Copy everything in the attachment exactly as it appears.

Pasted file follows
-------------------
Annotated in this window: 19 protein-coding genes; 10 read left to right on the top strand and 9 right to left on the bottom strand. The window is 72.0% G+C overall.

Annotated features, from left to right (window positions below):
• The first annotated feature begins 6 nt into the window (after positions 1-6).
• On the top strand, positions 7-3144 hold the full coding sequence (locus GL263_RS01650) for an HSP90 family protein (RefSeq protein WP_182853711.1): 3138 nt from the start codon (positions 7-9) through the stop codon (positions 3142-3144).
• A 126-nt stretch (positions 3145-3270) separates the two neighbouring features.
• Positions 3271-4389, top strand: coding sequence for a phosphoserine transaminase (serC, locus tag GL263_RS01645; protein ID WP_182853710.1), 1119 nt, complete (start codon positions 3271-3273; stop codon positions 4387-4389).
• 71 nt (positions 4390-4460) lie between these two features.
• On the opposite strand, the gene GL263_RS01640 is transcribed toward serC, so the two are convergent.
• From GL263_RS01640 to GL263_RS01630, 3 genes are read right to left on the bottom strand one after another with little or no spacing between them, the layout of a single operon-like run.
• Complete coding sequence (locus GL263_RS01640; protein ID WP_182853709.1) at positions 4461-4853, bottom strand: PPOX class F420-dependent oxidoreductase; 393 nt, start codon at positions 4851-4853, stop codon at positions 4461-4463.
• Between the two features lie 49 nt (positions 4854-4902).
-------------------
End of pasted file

Annotated in this window: 19 protein-coding genes; 10 read left to right on the top strand and 9 right to left on the bottom strand. The window is 72.0% G+C overall.

Annotated features, from left to right (window positions below):
• The first annotated feature begins 6 nt into the window (after positions 1-6).
• On the top strand, positions 7-3144 hold the full coding sequence (locus GL263_RS01650) for an HSP90 family protein (RefSeq protein WP_182853711.1): 3138 nt from the start codon (positions 7-9) through the stop codon (positions 3142-3144).
• A 126-nt stretch (positions 3145-3270) separates the two neighbouring features.
• Positions 3271-4389, top strand: coding sequence for a phosphoserine transaminase (serC, locus tag GL263_RS01645; protein ID WP_182853710.1), 1119 nt, complete (start codon positions 3271-3273; stop codon positions 4387-4389).
• 71 nt (positions 4390-4460) lie between these two features.
• On the opposite strand, the gene GL263_RS01640 is transcribed toward serC, so the two are convergent.
• From GL263_RS01640 to GL263_RS01630, 3 genes are read right to left on the bottom strand one after another with little or no spacing between them, the layout of a single operon-like run.
• Complete coding sequence (locus GL263_RS01640; protein ID WP_182853709.1) at positions 4461-4853, bottom strand: PPOX class F420-dependent oxidoreductase; 393 nt, start codon at positions 4851-4853, stop codon at positions 4461-4463.
• Between the two features lie 49 nt (positions 4854-4902).